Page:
5. Marginal revenue is less than the price because the monopoly’s demand curve is the same as the industry’s and slopes downward. Thus to sell another unit of output, the monopoly must lower its price. The sale raises the firm’s revenue by the amount of the price. But the fact that the (now) lower price reduces the amount collected on the sale of the initial units produced lowers the total MR collected. This reduction implies that P > MR.

6. A single-price monopoly never operates on the inelastic part of its demand curve. The reason is simple: Operating on the inelastic portion of the demand curve is never profit maximizing. Recall that, if demand is inelastic, total revenue rises if the monopoly raises its price and sells one less unit of output. Further, by cutting its production the firm lowers its costs. Hence cutting production by a unit raises revenue and lowers costs. Both effects boost the monopoly’s profit. As long as the monopoly finds itself on the inelastic portion of its demand curve, it can raise its total profits by cutting production and thereby moving toward an elastic part of the demand curve.

7. A monopoly chooses its output and price so as to maximize its profit. As illustrated in Figure 13.4 (page 269), the monopoly produces the level of output so that MR = MC because it is the profit-maximizing level. For instance, once at this level of output (Q = 3 in the figure), if the monopoly produced more output, MR would fall short of MC and the monopoly would incur a loss on the extra units of output. For the (profit-maximizing) level of production, the monopoly selects the price to charge from the demand curve. The point on the demand curve above the level of output produced shows the maximum possible price that can be charged and still have demanders purchase all that is produced. This price (P in the figure) is the price the monopoly charges. If the monopoly charged a higher price, not all the output would be purchased; if it charged a lower price, it would sell all it produces but would unnecessarily forego revenue and hence lose profit.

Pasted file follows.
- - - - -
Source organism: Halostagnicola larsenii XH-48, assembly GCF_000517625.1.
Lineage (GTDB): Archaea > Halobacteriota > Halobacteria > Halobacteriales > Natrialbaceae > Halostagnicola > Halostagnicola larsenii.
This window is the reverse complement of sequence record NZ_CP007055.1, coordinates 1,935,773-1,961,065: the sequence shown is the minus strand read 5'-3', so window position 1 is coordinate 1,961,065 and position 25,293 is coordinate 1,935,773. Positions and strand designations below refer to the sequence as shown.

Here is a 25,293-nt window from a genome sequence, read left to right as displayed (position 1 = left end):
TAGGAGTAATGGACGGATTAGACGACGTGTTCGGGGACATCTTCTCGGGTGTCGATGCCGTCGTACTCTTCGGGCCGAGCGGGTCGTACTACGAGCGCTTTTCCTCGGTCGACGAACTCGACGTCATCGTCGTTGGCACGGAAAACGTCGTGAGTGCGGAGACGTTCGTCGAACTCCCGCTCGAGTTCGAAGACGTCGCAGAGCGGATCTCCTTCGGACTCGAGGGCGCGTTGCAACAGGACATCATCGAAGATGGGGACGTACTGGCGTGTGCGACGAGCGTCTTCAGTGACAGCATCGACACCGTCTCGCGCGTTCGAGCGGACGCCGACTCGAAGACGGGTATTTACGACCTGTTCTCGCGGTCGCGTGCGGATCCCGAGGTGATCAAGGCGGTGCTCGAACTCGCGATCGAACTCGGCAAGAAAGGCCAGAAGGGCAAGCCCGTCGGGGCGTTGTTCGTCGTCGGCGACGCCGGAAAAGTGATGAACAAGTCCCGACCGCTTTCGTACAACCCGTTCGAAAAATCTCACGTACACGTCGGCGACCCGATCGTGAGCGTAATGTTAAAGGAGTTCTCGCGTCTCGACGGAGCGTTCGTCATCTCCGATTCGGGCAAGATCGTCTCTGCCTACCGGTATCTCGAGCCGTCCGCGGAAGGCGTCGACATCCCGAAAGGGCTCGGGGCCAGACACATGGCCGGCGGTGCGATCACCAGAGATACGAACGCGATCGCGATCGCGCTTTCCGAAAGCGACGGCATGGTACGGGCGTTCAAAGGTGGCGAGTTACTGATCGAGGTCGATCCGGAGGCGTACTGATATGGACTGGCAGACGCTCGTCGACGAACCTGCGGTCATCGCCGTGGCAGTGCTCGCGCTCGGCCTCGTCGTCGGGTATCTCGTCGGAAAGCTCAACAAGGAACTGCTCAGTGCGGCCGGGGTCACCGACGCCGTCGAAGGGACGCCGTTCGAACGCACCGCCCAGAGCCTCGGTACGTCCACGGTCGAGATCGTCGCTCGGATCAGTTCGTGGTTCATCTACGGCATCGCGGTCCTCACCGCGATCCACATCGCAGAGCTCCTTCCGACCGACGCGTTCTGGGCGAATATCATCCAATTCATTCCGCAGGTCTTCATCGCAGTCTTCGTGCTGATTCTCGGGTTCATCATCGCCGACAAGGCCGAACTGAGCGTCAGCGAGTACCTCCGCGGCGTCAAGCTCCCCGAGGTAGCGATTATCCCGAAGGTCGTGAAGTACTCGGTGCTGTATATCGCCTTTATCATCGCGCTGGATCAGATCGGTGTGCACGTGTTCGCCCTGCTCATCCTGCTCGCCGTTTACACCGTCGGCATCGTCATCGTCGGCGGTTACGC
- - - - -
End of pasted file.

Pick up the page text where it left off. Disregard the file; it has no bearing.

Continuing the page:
8. A monopoly does not necessarily make an economic profit in the short run. For instance, if demand for its product decreased, a monopoly can incur an economic loss in the short run. In the short run, any result is possible: The firm can earn an economic profit, or a normal profit, or incur an economic loss.

9. A monopoly does not necessarily earn zero economic profit in the long run. It may, but this result would be coincidental. Generally, monopolies will earn an economic profit in the long run. They are able to do so indefinitely because of barriers to entry that keep competitors out of the market.

10. Not all monopolies can price discriminate. A monopoly must meet three requirements to be able to do so. First, at least one class of customers must have an elasticity of demand different from another class. Second, customers must not be able to resell the good to other customers. Third, the firm must be able to distinguish among the groups that have different elasticities of demand. If the monopoly cannot meet all of these requirements, it cannot price discriminate.